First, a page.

The Library of Congress Linked Data Service enables both humans and machines to programmatically access authority data at the Library of Congress. This service is influenced by -- and implements -- the Linked Data movement's approach of exposing and inter-connecting data on the Web via dereferenceable URIs.
Terms of Service
The Library of Congress has prepared this vocabulary terminology system and is making it available as a public domain data set. While it has attempted to minimize inaccuracies and defects in the data and services furnished, THE LIBRARY OF CONGRESS IS PROVIDING THIS DATA AND THESE SERVICES "AS IS" AND DISCLAIMS ANY AND ALL WARRANTIES, WHETHER EXPRESS OR IMPLIED.
The scope of the Linked Data Service is to provide access to commonly found standards and vocabularies promulgated by the Library of Congress. This includes data values and the controlled vocabularies that house them. The main application provides resolvability to values and vocabularies by assigning URIs. Each vocabulary possesses a resolvable URI, as does each data value within it.
URIs accessible at id.loc.gov only link to authority data -- that is, controlled vocabularies and the values within them. Therefore, users will not find identifiers for electronic bibliographic resources. The Library of Congress uses other identifier schemes such as Handles for this purpose.
- The Library of Congress strives to communicate a clear usage policy for all vocabularies accessible through id.loc.gov. Particular emphasis is made to include vocabularies which Library of Congress already exposes without restriction on use.
- By minting a URI for either a vocabulary or an individual data value, the Library of Congress promotes these resources to first-class, dereferenceable web resources.
Which vocabularies are included?
The authorities and vocabularies currently included in this service are listed on the Linked Data Service main page.
The Library of Congress will continue to release additional vocabularies, including those that support PREMIS, MARC, MODS, METS, and MIX.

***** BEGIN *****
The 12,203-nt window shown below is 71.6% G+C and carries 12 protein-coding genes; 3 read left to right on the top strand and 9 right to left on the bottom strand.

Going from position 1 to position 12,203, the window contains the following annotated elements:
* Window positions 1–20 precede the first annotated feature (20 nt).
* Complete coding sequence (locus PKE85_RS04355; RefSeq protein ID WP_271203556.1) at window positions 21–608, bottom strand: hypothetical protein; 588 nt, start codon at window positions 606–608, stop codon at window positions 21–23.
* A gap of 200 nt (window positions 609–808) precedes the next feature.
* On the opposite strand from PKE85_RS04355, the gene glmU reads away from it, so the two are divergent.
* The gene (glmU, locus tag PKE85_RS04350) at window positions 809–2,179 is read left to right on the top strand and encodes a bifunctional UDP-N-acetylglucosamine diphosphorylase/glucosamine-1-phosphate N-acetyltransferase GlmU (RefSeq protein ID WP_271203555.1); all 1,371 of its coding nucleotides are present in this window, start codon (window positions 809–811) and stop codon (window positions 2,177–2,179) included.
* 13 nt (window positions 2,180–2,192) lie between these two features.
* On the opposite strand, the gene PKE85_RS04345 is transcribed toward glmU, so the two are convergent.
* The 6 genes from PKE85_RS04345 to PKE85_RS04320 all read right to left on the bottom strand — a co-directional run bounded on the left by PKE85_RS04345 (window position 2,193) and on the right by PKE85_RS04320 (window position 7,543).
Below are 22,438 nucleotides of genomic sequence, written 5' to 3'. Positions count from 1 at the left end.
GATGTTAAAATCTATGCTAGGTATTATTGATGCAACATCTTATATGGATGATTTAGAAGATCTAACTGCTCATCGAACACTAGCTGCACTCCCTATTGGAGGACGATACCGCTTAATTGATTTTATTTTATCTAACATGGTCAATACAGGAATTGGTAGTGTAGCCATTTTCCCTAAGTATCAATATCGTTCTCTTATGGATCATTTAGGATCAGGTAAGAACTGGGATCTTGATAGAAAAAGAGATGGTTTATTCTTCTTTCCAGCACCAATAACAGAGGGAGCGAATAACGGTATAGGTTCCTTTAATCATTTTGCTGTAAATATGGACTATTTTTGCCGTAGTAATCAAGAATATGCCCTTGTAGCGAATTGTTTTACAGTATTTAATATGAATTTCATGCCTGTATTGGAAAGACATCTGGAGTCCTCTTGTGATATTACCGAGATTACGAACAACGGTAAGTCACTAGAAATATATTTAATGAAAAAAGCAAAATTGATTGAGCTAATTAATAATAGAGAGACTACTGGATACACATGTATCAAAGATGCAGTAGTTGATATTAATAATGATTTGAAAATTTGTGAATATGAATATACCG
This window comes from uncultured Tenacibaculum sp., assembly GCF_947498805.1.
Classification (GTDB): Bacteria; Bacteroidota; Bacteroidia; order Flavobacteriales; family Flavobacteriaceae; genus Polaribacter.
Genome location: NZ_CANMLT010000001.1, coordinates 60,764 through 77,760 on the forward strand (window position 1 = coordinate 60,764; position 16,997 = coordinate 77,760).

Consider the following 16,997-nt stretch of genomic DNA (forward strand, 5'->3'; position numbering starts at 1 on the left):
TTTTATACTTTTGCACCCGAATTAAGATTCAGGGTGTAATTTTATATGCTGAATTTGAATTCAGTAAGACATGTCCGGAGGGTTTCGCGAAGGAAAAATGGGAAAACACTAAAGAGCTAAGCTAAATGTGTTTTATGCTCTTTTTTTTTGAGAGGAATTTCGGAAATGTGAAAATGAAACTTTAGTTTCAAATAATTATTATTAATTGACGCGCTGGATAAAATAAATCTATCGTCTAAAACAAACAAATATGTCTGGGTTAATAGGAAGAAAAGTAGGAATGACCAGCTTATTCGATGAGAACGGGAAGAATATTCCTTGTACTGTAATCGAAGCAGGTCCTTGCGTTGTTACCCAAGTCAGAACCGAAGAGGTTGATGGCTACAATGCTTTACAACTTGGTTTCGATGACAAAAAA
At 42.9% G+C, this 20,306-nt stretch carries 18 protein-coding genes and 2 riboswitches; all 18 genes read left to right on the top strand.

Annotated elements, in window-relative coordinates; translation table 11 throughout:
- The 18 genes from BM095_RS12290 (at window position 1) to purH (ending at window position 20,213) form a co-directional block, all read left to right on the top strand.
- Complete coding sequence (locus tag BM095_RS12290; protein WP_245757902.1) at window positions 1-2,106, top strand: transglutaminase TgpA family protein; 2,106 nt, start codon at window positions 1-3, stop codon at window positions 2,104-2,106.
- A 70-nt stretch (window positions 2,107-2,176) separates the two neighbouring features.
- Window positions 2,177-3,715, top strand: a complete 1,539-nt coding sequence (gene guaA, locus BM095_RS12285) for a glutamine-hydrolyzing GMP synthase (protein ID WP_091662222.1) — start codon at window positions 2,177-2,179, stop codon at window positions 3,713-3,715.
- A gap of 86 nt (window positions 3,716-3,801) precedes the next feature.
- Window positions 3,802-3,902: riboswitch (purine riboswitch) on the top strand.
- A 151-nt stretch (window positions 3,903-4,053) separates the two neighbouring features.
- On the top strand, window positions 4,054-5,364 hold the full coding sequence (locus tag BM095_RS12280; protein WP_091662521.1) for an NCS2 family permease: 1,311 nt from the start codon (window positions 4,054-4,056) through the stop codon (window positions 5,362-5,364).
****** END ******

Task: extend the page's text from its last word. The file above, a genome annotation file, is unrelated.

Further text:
How it works
Humans: a web interface is provided with search capability for individual vocabulary values. It supports instant download of hte metadata for the value with a choice of serializations. Machines: request the URI of interest over HTTP. For example, to access the data value "World Wide Web" in the Library of Congress Subject Headings, one would request this URI:
See the Technical Center for more details.
For users (whether human or machine):
- Access to data at no cost.
- Granular access to individual data values.
- Ability to download entire controlled vocabularies and the values within them in numerous formats.
- Ability to link to Library of Congress data values within your metadata via Linked Data.
- A simple interface based on Representational State Transfer (REST) that requires nothing more than requesting a resource over HTTP.
- Clearly stated licensing and usage policies for each vocabulary.
- A unified endpoint that enables users to access data from across Library of Congress divisions.
- Ability to visualize relationships between concepts and values.
For the Library of Congress:
- Minting data values maintained by the Library of Congress in the domain of loc.gov allows us to establish provenance when used in Linked Data or the Semantic web.
- Simpler bulk download mechanisms will save our systems from being taxed by convoluted download methods employed by users trying to access our data one record at a time.
- Provides an opportunity to convey best practices and lessons learned for guiding other organizations on how to convert and share their data as Linked Data.
Linked Data Disclaimer
Concepts within Library of Congress Authorities and Vocabularies assert relationships to similar concepts found in non-Library of Congress authorities and vocabularies whenever possible. These assertions are essentially made through linking via URLs to concepts found on the World Wide Web maintained outside of the Library of Congress. Because the target URLs are hosted by another institution, the Library of Congress cannot guarantee that these links will resolve successfully.
For example, the TELplus project offers a service that uses SKOS to provide RAMEAU subject headings as Linked Data . Library of Congress Subject Headings concepts within the Authorities and Vocabularies service include links to associated RAMEAU concepts found in the TELplus service. The RAMEAU service is in the early stages of development and the URIs may not always resolve in the coming months.